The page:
The Beinecke Library has acquired the papers of R. A. Adams, an evangelistic minister of the African Methodist Episcopal Church and writer, lecturer, and publisher of pamphlets on topics relating to race, religion, contraception, interpersonal relations, and socioeconomics. The collection consists of writings, sheet music, scrapbooks, photographs, and other papers, stemming from R. A. Adams’s activities. The collection documents aspects of African American religion and culture, especially in the South, in the early 20th century, and in particular the evangelistic, educational, and literary activities of one African American Methodist minister. A complete description of the collection and its contents can be found here: R. A. Adams Papers JWJ MSS 48.
R. A. Adams was born on 28 February 1869 in Vicksburg, Mississippi. He attended Payne Theological Seminary in Wilberforce, Ohio, and served as a Methodist minister in Clarksdale, Brookhaven, Jackson, and Natchez, Mississippi. According to his own biographical statement, Adams entered the ministry, presumably of the African Methodist Episcopal Church, on 23 August 1891 and worked in the pastorate until 1910, after which time he traveled around the South and parts of the Midwest and Mid-Atlantic regions as an evangelist and lecturer. He wrote and lectured on the topics of religion, theology, philosophy, race, eugenics, prophylactics, and social behavior. As president and presumably founder of The Progress Publishing Co. in Wichita, Kansas, he collaborated on and published pamphlets on the same topics, including his own Highlights of Negro History, Psychoanalysis and Racial Affinity, and Syphilis, The Black Plague.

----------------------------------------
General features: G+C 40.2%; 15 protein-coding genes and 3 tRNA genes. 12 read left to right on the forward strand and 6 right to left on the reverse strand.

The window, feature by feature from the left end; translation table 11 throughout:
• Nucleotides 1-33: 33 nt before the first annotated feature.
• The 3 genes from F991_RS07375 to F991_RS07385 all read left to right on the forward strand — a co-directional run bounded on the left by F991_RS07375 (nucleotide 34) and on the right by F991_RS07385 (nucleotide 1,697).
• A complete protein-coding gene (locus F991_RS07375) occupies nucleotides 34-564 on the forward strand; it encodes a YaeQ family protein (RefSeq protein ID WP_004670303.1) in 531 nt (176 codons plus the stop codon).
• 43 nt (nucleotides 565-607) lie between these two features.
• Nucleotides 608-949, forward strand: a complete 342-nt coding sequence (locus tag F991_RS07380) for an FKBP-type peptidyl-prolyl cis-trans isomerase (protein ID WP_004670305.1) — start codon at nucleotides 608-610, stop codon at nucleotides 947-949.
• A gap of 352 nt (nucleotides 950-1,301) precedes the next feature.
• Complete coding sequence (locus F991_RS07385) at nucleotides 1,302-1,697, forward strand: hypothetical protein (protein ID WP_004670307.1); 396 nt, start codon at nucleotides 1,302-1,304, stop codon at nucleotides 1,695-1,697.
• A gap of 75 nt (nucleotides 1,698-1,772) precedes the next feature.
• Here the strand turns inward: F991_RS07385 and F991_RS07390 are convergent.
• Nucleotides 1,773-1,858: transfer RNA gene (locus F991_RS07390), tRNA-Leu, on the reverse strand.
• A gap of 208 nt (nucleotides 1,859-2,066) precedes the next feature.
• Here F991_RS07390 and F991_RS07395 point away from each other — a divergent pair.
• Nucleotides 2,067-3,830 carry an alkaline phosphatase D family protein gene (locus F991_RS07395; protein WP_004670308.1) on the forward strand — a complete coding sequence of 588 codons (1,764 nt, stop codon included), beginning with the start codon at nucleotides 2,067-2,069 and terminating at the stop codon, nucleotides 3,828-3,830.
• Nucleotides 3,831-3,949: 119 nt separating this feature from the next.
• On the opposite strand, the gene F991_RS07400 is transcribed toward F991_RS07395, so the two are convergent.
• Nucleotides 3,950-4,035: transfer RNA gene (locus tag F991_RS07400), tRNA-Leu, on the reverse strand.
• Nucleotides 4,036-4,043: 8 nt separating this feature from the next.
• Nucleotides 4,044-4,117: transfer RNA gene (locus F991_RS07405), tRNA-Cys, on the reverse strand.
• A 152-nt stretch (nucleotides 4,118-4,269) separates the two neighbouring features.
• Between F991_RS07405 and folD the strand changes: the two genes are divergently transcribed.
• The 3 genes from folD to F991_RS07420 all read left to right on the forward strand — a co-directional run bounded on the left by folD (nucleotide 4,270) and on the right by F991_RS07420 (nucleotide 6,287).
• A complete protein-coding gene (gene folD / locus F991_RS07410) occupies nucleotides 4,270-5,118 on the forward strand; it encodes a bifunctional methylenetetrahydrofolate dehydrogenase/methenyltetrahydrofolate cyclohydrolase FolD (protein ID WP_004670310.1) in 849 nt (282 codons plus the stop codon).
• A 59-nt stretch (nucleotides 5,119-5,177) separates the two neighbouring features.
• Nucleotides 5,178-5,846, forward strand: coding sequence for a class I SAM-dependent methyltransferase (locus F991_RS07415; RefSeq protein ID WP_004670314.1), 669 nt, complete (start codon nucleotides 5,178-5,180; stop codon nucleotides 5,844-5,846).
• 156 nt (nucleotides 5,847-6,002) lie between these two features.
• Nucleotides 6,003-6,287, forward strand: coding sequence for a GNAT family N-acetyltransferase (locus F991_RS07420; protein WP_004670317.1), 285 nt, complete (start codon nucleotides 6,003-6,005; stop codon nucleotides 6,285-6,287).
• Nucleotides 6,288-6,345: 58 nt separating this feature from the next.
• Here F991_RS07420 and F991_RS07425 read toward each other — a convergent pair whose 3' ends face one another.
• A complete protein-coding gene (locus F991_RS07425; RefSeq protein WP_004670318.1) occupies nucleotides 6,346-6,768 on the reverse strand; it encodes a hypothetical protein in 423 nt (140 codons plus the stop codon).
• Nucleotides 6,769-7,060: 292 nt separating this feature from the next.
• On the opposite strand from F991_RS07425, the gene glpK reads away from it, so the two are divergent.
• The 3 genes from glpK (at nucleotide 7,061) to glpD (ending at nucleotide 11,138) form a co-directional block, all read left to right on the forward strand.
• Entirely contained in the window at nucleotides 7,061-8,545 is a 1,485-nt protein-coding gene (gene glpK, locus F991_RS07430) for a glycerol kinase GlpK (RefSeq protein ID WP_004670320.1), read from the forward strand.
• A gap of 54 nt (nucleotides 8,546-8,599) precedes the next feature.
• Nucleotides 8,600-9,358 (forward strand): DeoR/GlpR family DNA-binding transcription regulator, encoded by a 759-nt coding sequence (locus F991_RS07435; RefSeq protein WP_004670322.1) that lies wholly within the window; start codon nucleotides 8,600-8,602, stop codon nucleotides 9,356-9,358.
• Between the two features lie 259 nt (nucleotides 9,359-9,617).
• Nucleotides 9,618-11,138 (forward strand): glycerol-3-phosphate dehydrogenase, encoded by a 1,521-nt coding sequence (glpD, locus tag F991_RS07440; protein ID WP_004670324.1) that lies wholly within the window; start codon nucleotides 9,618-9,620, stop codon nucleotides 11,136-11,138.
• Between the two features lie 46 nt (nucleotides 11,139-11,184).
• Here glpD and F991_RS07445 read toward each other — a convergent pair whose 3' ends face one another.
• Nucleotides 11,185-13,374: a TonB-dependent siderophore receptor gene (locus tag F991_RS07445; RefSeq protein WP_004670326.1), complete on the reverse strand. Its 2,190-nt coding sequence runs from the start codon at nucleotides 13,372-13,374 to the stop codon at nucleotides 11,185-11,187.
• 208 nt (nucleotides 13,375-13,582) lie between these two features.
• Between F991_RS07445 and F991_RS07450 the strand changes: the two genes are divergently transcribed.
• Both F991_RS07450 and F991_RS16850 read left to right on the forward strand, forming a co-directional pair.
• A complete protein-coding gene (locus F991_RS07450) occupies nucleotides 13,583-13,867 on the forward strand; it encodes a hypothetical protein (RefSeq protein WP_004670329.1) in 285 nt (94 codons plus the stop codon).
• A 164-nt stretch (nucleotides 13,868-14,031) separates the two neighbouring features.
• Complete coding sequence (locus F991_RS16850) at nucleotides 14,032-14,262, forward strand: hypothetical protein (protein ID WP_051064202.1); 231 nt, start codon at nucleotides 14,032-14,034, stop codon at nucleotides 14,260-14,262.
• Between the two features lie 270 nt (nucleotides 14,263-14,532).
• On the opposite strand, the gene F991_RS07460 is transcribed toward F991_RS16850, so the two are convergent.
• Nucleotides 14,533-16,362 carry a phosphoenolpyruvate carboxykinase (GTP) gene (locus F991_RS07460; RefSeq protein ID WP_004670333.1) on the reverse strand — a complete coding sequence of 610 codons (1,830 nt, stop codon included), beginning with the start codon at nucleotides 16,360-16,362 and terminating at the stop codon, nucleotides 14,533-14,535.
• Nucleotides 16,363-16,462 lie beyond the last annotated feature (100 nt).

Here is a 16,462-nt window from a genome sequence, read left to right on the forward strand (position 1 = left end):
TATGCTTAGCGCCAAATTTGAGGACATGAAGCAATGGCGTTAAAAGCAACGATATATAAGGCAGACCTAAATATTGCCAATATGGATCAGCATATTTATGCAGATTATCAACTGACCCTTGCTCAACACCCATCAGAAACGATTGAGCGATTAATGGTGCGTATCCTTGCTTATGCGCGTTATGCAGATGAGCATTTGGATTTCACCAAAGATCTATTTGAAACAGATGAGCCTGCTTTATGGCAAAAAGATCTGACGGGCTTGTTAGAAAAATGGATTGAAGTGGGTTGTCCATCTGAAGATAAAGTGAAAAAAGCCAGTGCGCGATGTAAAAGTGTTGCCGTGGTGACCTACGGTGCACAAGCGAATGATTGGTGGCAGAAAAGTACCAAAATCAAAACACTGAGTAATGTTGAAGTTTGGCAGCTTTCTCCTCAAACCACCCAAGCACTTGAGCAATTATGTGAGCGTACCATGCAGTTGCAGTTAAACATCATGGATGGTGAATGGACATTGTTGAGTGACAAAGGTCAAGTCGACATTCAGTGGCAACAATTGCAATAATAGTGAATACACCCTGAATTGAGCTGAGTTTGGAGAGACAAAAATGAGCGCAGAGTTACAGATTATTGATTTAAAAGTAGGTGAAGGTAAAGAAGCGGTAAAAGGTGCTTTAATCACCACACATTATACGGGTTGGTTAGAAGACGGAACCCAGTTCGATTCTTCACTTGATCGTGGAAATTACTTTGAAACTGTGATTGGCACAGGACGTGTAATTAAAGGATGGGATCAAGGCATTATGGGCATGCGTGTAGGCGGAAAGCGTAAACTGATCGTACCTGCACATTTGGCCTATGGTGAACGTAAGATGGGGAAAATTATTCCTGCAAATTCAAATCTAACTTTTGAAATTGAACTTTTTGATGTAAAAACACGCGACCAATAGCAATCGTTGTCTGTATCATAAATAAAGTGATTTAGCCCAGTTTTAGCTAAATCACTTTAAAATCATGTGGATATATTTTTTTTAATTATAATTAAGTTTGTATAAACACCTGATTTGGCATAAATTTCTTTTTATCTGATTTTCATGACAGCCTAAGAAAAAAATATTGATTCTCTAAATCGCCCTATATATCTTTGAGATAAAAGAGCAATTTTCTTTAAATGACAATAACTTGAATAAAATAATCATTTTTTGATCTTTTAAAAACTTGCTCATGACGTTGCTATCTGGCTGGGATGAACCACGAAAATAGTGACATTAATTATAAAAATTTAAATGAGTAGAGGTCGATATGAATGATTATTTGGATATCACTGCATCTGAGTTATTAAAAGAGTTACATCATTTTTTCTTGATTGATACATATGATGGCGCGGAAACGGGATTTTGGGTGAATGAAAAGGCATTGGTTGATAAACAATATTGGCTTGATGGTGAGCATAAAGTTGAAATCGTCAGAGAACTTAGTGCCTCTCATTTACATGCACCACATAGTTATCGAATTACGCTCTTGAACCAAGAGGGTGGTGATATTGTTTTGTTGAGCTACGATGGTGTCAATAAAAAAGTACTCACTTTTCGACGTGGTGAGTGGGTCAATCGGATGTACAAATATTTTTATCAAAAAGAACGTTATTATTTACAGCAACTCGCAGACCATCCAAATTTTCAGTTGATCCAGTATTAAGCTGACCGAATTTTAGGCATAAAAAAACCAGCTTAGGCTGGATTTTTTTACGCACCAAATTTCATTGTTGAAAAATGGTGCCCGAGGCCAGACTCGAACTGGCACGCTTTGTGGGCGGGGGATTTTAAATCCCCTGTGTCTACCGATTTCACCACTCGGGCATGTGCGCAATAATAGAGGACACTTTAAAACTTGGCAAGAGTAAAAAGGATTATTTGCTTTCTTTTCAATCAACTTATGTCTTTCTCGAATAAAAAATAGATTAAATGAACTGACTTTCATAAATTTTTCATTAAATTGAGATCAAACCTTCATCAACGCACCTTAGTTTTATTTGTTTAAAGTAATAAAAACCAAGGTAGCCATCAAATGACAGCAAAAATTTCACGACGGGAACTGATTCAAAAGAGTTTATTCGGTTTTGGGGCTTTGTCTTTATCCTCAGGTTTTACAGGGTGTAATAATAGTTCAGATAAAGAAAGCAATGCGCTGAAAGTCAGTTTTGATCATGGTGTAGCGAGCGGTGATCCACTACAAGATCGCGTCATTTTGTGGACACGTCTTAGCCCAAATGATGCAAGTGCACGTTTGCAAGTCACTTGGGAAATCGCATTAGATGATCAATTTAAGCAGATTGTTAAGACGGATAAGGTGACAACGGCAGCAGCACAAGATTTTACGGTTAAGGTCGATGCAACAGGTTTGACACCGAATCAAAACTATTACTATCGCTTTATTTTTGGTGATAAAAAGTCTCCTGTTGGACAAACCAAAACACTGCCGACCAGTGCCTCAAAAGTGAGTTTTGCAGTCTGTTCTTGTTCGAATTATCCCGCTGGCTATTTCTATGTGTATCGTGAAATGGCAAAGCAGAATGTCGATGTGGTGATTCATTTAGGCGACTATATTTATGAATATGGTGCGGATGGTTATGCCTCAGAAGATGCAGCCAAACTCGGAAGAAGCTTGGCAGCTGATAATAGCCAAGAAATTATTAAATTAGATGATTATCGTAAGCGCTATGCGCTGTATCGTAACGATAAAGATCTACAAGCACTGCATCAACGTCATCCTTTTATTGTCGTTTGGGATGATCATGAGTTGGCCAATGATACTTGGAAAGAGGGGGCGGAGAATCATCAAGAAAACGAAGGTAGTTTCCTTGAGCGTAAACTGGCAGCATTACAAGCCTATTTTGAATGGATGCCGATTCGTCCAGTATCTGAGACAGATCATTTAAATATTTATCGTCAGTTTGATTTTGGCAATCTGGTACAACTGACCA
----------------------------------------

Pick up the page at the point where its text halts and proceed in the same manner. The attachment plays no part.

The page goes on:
In addition to sermons and lectures, Adams also wrote novels, critical essays, poetry, and music, most, if not all, of which were never published. His novels include Babylon, described by Adams as “Religious – Sociological – Interracial – Stresses Gospel as Panacea for all Social Ills”, Deacon Simpson, “Story of Negro Church Life – Contrasting Old, Unlettered Ministers with Modern Products – Evolution in Negro Church Life”, and The Great Cathedral, “Exposure of Graft, Corruption, Autocracy, and Ecclesiastical Misfeasance – Predicting Revolution and Reformation of the Negro Church”. His critical essays likewise explore the Negro Church in the late 19th and early 20th centuries, in addition to other topics, and include works such as “The Negro and His Church” and “The Negro Church – What Ails It?”.
Writings by Adams comprise the bulk of the collection and include typescripts, some of which are corrected, and manuscripts of addresses, sermons, and critical essays, as well as typescripts and manuscripts of creative works such as poetry, novels, and a play. Also included are typescripts of writings by others, on which Adams collaborated or which he seems to have published as president of The Progress Publishing Co.; as well as typescripts of musical programs and sheet music for songs by Adams; scrapbooks containing correspondence, letters of introduction, resolutions, testimonials, and clippings, documenting Adams’s evangelistic activities from 1910 to 1921; photographs of Adams and his family; and printed material and other loose papers.
–Jennifer Meehan, Archivist
Images: Page from scrapbook (Box 13, Folders 316-317: Scrapbooks);
Photograph of R. A. Adams and unidentifed woman (Box 13, Folder 318).